group p by new { cname = p.Category.CategoryName, cid = p.Category.CategoryID } into productCategories orderby productCategories.Key.cid select productCategories;

foreach (var group in products){ Console.WriteLine("\nID: {0} Category: {1}", group.Key.cid,group.Key.cname); foreach(var product in group) Console.WriteLine(product.ProductName);}

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Group into

Group will end the query. Use ‘Into’ to continue the query var products = from p in dc.Products group p by p.Category.CategoryName into productCategories orderby productCategories.Key select productCategories; foreach (var group in products) { Console.WriteLine("\nCategory: {0}", group.Key); foreach (var product in group) Console.WriteLine(product.ProductName);

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Grouping and projectingMake a projection on the content of the group

var products = from p in dc.Products group p by p.Category into productCategories where productCategories.Count() < 8 orderby productCategories.Key.CategoryName select new { cname = productCategories.Key.CategoryName, count = productCategories.Count() }; foreach (var group in products) { Console.WriteLine("Category: {0}, Count: {1}", group.cname,group.count); }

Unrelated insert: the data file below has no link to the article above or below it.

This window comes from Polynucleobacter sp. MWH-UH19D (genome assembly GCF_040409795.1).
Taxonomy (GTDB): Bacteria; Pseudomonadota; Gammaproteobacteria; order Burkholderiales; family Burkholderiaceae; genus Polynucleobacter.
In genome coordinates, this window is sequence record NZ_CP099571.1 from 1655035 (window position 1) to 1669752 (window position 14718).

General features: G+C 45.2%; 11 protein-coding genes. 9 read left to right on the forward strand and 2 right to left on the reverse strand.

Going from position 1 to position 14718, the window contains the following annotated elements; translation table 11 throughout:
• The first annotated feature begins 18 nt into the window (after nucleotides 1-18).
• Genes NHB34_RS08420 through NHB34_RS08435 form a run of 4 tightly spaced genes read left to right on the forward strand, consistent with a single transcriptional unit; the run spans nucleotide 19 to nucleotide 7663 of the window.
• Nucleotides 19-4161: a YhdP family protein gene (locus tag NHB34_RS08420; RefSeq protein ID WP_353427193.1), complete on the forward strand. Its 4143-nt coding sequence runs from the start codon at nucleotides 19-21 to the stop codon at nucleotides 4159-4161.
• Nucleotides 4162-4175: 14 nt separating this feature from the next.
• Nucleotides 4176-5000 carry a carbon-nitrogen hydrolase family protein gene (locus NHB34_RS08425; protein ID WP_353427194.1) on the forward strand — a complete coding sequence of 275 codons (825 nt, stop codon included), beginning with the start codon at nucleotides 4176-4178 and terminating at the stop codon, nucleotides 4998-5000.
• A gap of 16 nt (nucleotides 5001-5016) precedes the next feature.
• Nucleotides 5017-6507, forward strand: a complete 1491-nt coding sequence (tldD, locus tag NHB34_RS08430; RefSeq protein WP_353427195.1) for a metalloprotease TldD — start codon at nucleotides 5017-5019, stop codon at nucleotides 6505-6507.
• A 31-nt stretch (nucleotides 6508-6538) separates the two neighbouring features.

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Nested queriesNested queries are similar to nested SELECT in SQL.But be careful: O(n2)

var products = from p in dc.Products where p.CategoryID == (from c in dc.Categories where c.CategoryName == "Seafood" select c).First().CategoryID select p;

foreach (var p in products){ Console.WriteLine("Category: {0}, Product: {1}", p.Category.CategoryName, p.ProductName);}

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Let keywordReuse expressions

var products = from p in dc.Products group p by p.Category into productCategories let upperName= productCategories.Key.CategoryName.ToUpper() where productCategories.Count() < 8 orderby upperName select new { cname = upperName, count = productCategories.Count() }; foreach (var group in products) { Console.WriteLine("Category: {0}, Count: {1}", group.cname,group.count); }

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A few words on operatorsThe LinQ operators are implemented with extension methods (recall the .Where method)You can define your own operator by defining an extension methodAnd you can overwrite the existing operatorsBut be careful: